The Latin American market has been growing quite nicely at the pace of 50.9 percent in last year. Latin America counts for almost 15 percent of total exports of Mexico. This figure used to be in the low 5- to 6- percent only three years ago. I think that without question what accounts for that is our trade agreements that we have with countries in Latin America.

Our major destination of our exports in Latin America is Brazil with 131,000 units exported in 2011; Argentina with 69,000; Columbia with 46,000, Chile with 33,000 and then Ecuador and Peru with almost 98,000 vehicles. That positions Latin America as our single most dynamic market of our exports.

I WANT TO BUILD FROM THAT LAST ANSWER: VERY IMPRESSIVE STATISTICS. BUT AS YOU LOOK TOWARD LATIN AMERICA, WHAT ARE THE VALUE ADVANTAGES OF MEXICAN AUTO PRODUCTION?

I will say that Mexico has positioned itself quite nicely, not only Latin America but certainly around the world, we are the ninth-largest manufacturer of light vehicles today. We are the sixth- moving toward the fifth-largest exporter of light vehicles in the world.

Mexico has positioned itself quite nicely because of its tremendous competitiveness. The experience of our labor force in Mexico in this area is quite important. We have some of the most productive global plants in Mexico. Of course trade agreements around the globe and our geographic location are also plusses and they play an important role for Mexico.

NISSAN, MAZDA AND HONDA HAVE ANNOUNCED NEW INVESTMENTS IN ASSEMBLY PLANTS IN MEXICO. WHAT IMPACT DO YOU THINK THAT WILL HAVE ON THE MEXICAN ECONOMY, ITS COMPETITIVENESS AND THE ABILITY TO INCREASE BOTH THE DOMESTIC AND EXPORT SALES FROM “HECHO EN MEXICO”?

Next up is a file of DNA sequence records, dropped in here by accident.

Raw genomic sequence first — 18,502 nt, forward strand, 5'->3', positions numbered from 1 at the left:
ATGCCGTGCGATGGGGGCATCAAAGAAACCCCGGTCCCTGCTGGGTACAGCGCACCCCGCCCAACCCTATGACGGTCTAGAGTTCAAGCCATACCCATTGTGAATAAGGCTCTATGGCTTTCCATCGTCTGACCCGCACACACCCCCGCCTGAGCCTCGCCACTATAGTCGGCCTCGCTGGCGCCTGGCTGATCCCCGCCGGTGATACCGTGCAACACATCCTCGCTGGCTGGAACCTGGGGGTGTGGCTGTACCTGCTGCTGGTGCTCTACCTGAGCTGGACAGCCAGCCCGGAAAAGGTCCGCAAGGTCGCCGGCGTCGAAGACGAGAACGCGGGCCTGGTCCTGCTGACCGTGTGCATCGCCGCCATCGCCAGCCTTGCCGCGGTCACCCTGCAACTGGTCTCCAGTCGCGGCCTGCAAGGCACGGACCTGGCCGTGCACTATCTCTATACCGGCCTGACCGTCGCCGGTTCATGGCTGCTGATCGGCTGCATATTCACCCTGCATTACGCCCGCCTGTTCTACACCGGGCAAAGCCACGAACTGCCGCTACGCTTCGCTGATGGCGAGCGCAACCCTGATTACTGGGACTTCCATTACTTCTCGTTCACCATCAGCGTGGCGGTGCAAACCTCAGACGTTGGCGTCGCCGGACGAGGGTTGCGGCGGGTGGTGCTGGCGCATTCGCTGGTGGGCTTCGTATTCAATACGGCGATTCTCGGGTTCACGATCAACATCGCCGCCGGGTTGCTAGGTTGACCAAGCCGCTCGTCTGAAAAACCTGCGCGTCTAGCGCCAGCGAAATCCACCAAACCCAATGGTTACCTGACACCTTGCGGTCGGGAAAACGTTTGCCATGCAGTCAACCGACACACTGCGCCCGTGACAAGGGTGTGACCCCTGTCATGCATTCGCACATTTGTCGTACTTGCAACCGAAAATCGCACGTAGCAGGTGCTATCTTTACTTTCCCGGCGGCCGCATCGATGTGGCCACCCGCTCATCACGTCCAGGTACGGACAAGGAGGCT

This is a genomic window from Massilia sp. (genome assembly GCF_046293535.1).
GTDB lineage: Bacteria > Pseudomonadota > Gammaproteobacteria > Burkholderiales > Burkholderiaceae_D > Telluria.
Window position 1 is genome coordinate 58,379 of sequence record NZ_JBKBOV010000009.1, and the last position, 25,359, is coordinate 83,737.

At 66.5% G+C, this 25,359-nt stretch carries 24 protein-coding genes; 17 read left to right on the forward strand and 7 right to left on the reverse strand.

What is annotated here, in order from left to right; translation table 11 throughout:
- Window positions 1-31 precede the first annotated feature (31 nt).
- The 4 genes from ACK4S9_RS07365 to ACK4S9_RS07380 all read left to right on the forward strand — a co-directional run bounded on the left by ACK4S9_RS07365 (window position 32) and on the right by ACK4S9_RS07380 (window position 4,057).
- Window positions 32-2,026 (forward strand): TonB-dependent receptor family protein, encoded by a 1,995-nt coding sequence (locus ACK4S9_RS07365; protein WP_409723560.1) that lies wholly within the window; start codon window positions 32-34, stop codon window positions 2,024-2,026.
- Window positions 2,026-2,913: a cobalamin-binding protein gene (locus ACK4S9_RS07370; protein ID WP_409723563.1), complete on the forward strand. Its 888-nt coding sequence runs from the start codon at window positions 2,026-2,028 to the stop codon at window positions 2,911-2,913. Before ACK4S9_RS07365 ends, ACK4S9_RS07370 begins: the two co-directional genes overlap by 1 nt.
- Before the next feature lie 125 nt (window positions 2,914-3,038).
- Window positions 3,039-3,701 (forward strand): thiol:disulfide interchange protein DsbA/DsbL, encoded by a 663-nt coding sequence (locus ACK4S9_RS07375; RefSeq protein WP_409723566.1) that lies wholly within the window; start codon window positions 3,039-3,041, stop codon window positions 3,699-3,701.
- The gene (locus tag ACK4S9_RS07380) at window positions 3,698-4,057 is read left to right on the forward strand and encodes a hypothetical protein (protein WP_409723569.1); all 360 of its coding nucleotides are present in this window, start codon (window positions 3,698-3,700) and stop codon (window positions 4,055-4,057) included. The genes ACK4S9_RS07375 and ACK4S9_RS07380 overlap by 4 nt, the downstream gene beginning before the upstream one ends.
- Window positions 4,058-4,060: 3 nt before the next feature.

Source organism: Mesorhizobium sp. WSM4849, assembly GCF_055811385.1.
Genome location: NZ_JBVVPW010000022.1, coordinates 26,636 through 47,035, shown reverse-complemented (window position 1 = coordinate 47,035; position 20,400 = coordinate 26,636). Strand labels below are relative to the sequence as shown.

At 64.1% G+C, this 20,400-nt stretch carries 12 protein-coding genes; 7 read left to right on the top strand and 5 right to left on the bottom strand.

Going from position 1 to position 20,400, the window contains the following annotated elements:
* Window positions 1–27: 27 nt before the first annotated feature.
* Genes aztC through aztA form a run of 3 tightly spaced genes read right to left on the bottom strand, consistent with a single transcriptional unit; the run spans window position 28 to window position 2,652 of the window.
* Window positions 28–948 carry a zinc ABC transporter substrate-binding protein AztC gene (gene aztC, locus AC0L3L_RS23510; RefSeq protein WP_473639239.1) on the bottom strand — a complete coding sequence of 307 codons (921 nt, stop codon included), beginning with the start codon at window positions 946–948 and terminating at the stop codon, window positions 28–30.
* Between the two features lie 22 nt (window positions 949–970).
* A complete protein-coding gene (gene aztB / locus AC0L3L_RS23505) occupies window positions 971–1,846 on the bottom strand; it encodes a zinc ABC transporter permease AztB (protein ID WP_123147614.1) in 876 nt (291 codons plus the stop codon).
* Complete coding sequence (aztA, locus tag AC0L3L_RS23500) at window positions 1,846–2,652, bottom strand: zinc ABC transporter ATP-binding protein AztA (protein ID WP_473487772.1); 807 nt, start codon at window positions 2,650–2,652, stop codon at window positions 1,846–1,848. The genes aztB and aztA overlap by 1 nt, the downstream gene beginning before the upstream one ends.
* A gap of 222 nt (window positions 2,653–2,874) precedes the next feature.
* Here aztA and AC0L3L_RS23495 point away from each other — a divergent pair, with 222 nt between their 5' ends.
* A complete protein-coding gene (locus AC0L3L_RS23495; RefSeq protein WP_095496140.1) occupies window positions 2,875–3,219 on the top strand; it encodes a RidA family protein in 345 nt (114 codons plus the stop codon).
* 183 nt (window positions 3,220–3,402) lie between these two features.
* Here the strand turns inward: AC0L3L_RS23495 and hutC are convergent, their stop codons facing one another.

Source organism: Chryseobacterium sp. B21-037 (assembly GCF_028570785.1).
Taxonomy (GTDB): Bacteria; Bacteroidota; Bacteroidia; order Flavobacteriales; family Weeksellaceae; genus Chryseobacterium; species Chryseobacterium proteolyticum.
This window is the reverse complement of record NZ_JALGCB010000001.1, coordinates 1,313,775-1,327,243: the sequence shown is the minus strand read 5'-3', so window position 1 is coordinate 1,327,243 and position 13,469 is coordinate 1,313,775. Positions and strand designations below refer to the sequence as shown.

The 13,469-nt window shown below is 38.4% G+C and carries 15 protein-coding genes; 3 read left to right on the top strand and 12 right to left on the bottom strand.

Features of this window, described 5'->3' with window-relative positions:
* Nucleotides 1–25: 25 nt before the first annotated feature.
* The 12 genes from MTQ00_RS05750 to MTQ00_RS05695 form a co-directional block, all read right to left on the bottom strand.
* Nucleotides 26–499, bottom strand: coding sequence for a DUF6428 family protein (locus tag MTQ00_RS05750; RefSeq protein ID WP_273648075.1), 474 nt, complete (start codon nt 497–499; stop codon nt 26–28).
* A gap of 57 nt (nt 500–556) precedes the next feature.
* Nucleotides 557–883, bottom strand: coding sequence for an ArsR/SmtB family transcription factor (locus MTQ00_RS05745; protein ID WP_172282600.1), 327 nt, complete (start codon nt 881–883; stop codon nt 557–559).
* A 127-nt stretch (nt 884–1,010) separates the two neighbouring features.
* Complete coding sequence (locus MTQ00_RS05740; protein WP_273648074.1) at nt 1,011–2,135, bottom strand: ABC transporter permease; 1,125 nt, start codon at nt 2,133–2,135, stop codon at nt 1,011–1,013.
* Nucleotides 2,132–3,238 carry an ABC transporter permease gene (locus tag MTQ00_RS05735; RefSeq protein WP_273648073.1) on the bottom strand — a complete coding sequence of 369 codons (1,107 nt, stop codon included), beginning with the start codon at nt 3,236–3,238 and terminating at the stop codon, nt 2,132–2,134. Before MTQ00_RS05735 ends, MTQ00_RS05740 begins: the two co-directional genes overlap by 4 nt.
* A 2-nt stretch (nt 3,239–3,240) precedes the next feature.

I think that production in Mexico is going to grow so I have no question about that. That is very important to Mexico as a whole and to the Mexican auto part makers, which by the way are the Number One suppliers to the U.S. market. Also it is very important for the region. They will be located in the Bajío area and regionally that will have a very important, positive impact for Mexico.

IN WHAT WAYS DO INVESTMENTS BY MAJOR AUTO MAKERS INTO MEXICO TELL THE WORLD THEY LOOK PAST THE VIOLENCE AND THE ISSUES ABOUT SECURITY?

Well you can see investments are pouring into Mexico and I don’t have to restate what is already a fact. Companies are very interested in having a major footprint in Mexico for manufacturing and now, by the way, for engineering too, which is very important for us.

DURING THE INTERVIEWS WE’VE DONE OVER THE PAST SEVERAL YEARS, YOU SAID MEXICO CLEARLY NEEDS TO FURTHER AND STRENGTHEN ITS TIER 2 AND TIER 3 SUPPLY CHAIN. WE TALK ABOUT IT EVERY YEAR. WHAT PROGRESS ARE YOU SEEING IN WHAT YOU HAVE TERMED THIS A CLEAR INVESTMENT OPPORTUNITY?

I still believe that we have a tremendous opportunity, I don’t think we have done enough, I am about to fly out to Windsor, Canada to talk about these opportunities. Clearly, pursuant to those important opportunities that we have, I think that we still have pending homework in this area and we are trying to talk about that as much as we can.

YOU HAVE PREDICTED THAT MEXICO’S DOMESTIC MARKET COULD SEE ADDITIONAL SALES OF OVER MORE THAN A MILLION VEHICLES. FROM YOUR PRESENTATION YOU SAID “IF WE DO THINGS RIGHT.” IN THIS CASE PLEASE DEFINE “RIGHT.”

I think that we ought to work on the major issue that has affected our domestic market which is the entry of used vehicles into the Mexican market. We have a decree on imports of used vehicles, a very recent decree of July 1, 2011. I think this is a very important decree to order the market in Mexico, specifically the import of used vehicles.

Also on November 20, 2011, the government said for the first time standards for the entry of used vehicles into Mexico — emissions standards that have to be complied with. These instruments are very important to the objective. Of course we have to continue to fight to try to make people understand the importance of all the imports of these used vehicles. Last year we sold 600,000 of those vehicles getting into Mexico, making their way into Mexico and affecting clearly our domestic sales and of course they are affecting the whole chain, the used vehicles chain.